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Abetalipoproteinemia

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Biochemistry and nutrition

Biochemistry

Biochemistry and metabolism
Metabolic disorders

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Abetalipoproteinemia

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High Yield Notes
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Abetalipoproteinemia

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USMLE® Step 1 style questions USMLE

1 questions
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 A 52-year-old woman comes to the office for an evaluation of night vision loss. For the past 3 months, she has complained about a progressive loss of her visual acuity. Her medical history is relevant for conjunctival xerosis. She denies any other additional symptoms, with the exception of occasional episodes of bulky and foul-smelling stools that are difficult to flush. When asking the patient to stand up to perform the physical exam, her gait is wide-based. Neurological exam shows positive Romberg test and a complete loss of deep tendon reflexes. Her temperature is 36.1°C (96.9°F), pulse is 74/min, respirations are 17/min, and blood pressure is 110/80 mmHg. A lipid panel shows decreased triglycerides and total cholesterol. A peripheral blood smear reveals the presence of "star-like" red blood cells. This patient is at increased risk for developing which of the following as a result of her condition?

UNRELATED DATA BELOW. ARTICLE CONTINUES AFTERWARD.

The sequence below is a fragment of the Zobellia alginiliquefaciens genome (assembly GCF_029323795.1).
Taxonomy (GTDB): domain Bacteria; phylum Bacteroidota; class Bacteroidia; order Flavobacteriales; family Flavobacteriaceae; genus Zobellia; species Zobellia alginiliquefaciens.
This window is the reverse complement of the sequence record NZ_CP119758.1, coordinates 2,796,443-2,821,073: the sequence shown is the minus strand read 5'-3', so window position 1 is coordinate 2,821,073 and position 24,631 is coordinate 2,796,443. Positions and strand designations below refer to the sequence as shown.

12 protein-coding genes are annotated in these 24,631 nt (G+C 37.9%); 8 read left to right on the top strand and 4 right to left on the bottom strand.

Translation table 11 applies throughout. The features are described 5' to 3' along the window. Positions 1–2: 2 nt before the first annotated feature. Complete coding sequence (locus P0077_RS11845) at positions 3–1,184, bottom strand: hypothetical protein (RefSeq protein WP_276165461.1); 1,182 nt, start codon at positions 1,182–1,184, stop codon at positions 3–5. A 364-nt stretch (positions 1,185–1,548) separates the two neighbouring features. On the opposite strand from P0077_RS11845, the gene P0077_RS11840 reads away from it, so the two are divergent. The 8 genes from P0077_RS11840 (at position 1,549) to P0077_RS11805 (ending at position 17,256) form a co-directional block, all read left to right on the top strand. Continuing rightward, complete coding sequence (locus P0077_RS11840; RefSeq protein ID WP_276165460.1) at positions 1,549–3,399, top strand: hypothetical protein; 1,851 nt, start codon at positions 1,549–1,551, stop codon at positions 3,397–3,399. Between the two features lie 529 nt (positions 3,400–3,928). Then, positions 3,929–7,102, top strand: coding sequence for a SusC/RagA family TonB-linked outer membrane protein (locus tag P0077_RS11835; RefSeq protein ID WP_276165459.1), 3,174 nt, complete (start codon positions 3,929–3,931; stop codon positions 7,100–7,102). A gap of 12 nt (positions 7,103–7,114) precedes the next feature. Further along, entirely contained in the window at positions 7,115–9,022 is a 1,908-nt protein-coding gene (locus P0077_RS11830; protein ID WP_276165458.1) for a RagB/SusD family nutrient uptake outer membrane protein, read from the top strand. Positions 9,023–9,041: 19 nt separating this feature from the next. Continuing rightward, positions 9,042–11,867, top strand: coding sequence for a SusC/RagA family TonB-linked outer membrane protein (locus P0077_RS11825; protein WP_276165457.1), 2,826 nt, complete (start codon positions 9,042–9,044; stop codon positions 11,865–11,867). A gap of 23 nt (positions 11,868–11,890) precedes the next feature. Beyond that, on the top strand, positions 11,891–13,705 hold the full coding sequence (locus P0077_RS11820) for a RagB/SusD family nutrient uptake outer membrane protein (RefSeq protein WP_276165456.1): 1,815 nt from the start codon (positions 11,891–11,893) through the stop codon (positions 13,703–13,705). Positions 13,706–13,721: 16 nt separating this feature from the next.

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Summary
Abetalipoproteinemia is a rare autosomal recessive disorder that interferes with the normal absorption of fat and fat-soluble vitamins from food. It is caused by a mutation in microsomal triglyceride transfer protein resulting in deficiencies in the apolipoproteins B-48 and B-100, which are used in the synthesis and exportation of chylomicrons and VLDL respectively. It is not to be confused with familial dysbetalipoproteinemia.